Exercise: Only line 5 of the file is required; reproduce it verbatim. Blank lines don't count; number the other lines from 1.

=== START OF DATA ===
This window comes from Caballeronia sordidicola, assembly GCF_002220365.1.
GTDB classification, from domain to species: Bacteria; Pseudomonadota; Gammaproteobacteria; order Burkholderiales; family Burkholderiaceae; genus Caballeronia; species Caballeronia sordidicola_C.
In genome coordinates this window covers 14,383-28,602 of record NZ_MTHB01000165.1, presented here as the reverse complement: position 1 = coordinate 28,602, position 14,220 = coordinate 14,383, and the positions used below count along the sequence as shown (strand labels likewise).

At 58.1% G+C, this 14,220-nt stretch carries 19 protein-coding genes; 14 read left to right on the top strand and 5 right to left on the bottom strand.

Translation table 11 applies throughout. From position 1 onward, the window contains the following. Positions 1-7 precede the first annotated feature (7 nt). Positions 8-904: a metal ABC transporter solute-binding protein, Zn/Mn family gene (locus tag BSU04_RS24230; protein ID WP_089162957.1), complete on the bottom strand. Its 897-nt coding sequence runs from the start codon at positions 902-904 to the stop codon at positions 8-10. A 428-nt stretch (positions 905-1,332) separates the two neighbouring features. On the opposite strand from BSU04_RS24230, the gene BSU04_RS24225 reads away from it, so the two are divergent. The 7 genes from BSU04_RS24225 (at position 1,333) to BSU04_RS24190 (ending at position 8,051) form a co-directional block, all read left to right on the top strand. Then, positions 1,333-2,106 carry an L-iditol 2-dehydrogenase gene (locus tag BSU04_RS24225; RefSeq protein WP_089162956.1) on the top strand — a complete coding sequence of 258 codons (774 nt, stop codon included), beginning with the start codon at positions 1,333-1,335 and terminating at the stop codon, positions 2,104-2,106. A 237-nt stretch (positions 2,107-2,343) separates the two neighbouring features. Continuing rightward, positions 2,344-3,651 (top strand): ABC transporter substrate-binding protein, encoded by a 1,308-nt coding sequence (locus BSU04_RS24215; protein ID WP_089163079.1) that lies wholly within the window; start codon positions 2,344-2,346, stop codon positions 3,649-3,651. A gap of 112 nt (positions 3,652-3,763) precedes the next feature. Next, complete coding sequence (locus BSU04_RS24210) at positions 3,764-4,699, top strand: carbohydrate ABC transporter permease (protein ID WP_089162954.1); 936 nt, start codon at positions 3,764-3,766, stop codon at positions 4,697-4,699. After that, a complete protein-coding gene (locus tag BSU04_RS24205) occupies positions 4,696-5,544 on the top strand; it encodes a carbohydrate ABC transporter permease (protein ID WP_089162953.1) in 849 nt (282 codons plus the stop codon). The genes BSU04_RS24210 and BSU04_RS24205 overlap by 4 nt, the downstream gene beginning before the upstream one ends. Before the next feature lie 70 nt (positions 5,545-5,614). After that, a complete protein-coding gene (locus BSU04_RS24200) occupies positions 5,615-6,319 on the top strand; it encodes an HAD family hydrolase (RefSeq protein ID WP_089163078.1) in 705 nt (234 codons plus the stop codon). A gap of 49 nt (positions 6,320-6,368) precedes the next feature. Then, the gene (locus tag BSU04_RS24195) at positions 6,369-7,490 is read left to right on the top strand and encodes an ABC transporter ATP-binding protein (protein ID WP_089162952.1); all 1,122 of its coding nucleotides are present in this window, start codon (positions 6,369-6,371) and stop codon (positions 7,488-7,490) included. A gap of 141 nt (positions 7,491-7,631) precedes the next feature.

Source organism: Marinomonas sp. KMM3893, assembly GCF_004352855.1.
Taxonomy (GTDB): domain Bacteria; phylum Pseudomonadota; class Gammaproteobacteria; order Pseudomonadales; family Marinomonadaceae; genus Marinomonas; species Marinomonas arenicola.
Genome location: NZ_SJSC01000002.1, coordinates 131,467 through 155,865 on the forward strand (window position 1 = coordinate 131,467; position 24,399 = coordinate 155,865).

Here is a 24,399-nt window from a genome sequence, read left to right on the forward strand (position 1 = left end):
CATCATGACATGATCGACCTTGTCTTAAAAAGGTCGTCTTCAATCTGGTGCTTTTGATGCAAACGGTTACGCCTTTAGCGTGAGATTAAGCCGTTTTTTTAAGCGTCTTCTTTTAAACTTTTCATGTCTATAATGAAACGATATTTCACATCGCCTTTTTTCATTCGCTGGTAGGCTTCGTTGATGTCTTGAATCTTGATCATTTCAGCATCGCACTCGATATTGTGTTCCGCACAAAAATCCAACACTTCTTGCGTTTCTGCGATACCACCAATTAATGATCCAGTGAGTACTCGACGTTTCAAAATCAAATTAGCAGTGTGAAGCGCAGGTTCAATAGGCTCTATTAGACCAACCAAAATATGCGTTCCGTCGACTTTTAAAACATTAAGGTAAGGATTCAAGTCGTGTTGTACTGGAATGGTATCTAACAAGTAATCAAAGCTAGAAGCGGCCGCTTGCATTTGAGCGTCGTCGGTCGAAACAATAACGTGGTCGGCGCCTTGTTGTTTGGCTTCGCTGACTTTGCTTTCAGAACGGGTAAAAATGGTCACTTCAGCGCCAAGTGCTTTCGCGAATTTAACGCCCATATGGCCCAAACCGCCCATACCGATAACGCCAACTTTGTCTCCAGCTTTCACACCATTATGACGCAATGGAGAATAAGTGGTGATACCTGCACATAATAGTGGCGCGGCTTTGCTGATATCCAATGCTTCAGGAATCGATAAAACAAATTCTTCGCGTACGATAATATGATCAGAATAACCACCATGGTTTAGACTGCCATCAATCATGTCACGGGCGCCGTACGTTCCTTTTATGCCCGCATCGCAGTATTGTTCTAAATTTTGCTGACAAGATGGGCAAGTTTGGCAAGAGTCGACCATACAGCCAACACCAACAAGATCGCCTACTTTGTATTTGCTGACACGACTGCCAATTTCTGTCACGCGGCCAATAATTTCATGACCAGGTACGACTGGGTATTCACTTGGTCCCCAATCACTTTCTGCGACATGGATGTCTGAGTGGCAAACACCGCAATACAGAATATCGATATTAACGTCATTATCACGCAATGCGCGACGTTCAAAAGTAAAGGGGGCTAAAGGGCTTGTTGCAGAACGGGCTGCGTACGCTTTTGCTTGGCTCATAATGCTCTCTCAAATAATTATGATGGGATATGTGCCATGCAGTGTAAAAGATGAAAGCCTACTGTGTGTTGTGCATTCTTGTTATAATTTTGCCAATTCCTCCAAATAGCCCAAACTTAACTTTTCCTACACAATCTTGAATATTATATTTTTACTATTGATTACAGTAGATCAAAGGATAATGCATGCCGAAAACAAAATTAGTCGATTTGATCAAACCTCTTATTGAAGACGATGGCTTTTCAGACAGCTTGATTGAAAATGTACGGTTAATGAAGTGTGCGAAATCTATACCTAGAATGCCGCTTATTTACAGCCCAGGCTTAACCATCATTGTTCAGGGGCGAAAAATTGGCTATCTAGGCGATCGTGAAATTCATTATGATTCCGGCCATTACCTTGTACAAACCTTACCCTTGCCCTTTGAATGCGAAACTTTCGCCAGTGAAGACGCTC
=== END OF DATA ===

Translation table 11 applies throughout. From position 1 onward, the window contains the following. Positions 1-7 precede the first annotated feature (7 nt). Positions 8-904: a metal ABC transporter solute-binding protein, Zn/Mn family gene (locus tag BSU04_RS24230; protein ID WP_089162957.1), complete on the bottom strand. Its 897-nt coding sequence runs from the start codon at positions 902-904 to the stop codon at positions 8-10. A 428-nt stretch (positions 905-1,332) separates the two neighbouring features. On the opposite strand from BSU04_RS24230, the gene BSU04_RS24225 reads away from it, so the two are divergent. The 7 genes from BSU04_RS24225 (at position 1,333) to BSU04_RS24190 (ending at position 8,051) form a co-directional block, all read left to right on the top strand. Then, positions 1,333-2,106 carry an L-iditol 2-dehydrogenase gene (locus tag BSU04_RS24225; RefSeq protein WP_089162956.1) on the top strand — a complete coding sequence of 258 codons (774 nt, stop codon included), beginning with the start codon at positions 1,333-1,335 and terminating at the stop codon, positions 2,104-2,106. A 237-nt stretch (positions 2,107-2,343) separates the two neighbouring features. Continuing rightward, positions 2,344-3,651 (top strand): ABC transporter substrate-binding protein, encoded by a 1,308-nt coding sequence (locus BSU04_RS24215; protein ID WP_089163079.1) that lies wholly within the window; start codon positions 2,344-2,346, stop codon positions 3,649-3,651. A gap of 112 nt (positions 3,652-3,763) precedes the next feature. Next, complete coding sequence (locus BSU04_RS24210) at positions 3,764-4,699, top strand: carbohydrate ABC transporter permease (protein ID WP_089162954.1); 936 nt, start codon at positions 3,764-3,766, stop codon at positions 4,697-4,699. After that, a complete protein-coding gene (locus tag BSU04_RS24205) occupies positions 4,696-5,544 on the top strand; it encodes a carbohydrate ABC transporter permease (protein ID WP_089162953.1) in 849 nt (282 codons plus the stop codon). The genes BSU04_RS24210 and BSU04_RS24205 overlap by 4 nt, the downstream gene beginning before the upstream one ends. Before the next feature lie 70 nt (positions 5,545-5,614). After that, a complete protein-coding gene (locus BSU04_RS24200) occupies positions 5,615-6,319 on the top strand; it encodes an HAD family hydrolase (RefSeq protein ID WP_089163078.1) in 705 nt (234 codons plus the stop codon). A gap of 49 nt (positions 6,320-6,368) precedes the next feature. Then, the gene (locus tag BSU04_RS24195) at positions 6,369-7,490 is read left to right on the top strand and encodes an ABC transporter ATP-binding protein (protein ID WP_089162952.1); all 1,122 of its coding nucleotides are present in this window, start codon (positions 6,369-6,371) and stop codon (positions 7,488-7,490) included. A gap of 141 nt (positions 7,491-7,631) precedes the next feature.